<ul><li>Belgium, the whole world will agree, must be evacuated and restored, without any attempt to limit the sovereignty which she enjoys in common with all other free nations. No other single act will serve as this will serve to restore confidence among the nations in the laws which they have themselves set and determined for the government of their relations with one another. Without this healing act the whole structure and validity of international law is forever impaired. </li></ul><ul><li>All French territory should be freed and the invaded portions restored, and the wrong done to France by Prussia in 1871 in the matter of Alsace-Lorraine, which has unsettled the peace of the world for nearly fifty years, should be righted, in order that peace may once more be made secure in the interest of all. </li></ul><ul><li>A readjustment of the frontiers of Italy should be effected along clearly recognizable lines of nationality. </li></ul><ul><li>The peoples of Austria-Hungary, whose place among the nations we wish to see safeguarded and assured, should be accorded the freest opportunity to autonomous development </li></ul><ul><li>Rumania, Serbia, and Montenegro should be evacuated; occupied territories restored; Serbia accorded free and secure access to the sea; and the relations of the several Balkan states to one another determined by friendly counsel along historically established lines of allegiance and nationality; and international guarantees of the political and economic independence and territorial integrity of the several Balkan states should be entered into. </li></ul>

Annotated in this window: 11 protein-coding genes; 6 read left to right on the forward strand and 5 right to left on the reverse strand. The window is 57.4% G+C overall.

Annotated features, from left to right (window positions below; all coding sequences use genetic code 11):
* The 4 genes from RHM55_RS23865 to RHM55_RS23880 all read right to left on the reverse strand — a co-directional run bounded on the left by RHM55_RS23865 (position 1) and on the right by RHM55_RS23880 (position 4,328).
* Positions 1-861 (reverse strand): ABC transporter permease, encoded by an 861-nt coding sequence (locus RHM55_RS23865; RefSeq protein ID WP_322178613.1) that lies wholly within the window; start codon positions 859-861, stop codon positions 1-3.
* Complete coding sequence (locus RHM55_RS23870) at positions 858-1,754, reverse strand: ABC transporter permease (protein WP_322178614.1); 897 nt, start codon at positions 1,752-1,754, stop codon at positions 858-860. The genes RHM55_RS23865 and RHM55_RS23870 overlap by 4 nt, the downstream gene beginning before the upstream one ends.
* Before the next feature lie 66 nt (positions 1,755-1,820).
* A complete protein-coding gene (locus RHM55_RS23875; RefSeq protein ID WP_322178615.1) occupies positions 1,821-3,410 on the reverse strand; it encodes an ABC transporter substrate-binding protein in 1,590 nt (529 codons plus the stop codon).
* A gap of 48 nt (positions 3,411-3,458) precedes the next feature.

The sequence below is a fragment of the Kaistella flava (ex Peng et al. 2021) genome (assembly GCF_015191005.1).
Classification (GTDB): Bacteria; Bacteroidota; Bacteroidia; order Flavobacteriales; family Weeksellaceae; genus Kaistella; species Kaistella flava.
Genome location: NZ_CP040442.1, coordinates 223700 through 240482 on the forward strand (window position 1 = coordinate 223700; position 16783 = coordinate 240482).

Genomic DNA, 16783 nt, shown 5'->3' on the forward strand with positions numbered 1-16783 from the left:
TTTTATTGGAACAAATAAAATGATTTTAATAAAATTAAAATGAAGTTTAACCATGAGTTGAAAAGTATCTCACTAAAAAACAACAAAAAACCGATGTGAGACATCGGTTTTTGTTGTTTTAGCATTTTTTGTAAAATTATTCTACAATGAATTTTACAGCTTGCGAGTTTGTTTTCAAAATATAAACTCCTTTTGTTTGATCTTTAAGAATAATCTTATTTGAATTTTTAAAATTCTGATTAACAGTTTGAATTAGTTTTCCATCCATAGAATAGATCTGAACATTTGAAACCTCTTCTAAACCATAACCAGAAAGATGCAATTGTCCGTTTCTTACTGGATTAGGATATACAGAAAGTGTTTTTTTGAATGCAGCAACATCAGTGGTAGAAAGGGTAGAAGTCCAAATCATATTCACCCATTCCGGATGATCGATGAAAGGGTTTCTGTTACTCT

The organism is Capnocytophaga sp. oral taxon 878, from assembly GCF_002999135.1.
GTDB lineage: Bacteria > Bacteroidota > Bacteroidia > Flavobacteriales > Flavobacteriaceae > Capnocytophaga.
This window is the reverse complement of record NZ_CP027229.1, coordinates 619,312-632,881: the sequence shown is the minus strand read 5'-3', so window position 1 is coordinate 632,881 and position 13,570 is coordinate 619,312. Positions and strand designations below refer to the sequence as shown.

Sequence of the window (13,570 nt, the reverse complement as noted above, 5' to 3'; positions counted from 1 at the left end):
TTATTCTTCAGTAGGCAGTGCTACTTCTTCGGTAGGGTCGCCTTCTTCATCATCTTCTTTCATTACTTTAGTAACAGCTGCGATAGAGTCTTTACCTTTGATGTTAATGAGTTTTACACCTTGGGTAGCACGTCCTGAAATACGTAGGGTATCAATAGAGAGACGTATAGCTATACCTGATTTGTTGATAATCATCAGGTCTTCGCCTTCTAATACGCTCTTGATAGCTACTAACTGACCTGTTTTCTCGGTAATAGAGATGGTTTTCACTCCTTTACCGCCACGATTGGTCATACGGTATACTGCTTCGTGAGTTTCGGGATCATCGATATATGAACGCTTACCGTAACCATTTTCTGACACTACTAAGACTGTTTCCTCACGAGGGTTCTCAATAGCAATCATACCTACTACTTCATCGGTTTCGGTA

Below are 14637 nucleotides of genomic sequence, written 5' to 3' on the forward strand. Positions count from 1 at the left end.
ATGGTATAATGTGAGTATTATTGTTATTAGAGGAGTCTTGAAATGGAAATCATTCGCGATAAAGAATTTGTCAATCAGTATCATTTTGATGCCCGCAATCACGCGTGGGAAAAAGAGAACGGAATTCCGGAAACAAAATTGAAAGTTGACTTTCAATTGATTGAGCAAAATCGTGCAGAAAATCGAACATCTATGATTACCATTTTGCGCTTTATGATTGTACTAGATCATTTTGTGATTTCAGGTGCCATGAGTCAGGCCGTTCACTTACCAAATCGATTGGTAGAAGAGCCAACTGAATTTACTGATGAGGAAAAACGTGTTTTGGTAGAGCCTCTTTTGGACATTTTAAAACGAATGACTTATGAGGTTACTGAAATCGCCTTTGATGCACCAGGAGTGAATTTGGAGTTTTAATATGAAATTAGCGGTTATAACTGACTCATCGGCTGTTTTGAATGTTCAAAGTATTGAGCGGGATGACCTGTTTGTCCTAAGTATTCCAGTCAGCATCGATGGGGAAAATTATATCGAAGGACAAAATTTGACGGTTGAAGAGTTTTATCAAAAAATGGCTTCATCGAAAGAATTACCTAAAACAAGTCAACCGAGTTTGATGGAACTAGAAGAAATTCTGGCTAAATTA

<ul><li>The Turkish portion of the present Ottoman Empire should be assured a secure sovereignty, but the other nationalities which are now under Turkish rule should be assured an undoubted security of life and an absolutely unmolested opportunity of autonomous development, and the Dardanelles should be permanently opened as a free passage to the ships and commerce of all nations under international guarantees. </li></ul><ul><li>An independent Polish state should be erected which should include the territories inhabited by indisputably Polish populations, which should be assured a free and secure access to the sea, and whose political and economic independence and territorial integrity should be guaranteed by international covenant. </li></ul><ul><li>A general association of nations must be formed under specific covenants for the purpose of affording mutual guarantees of political independence and territorial integrity to great and small states alike. </li></ul>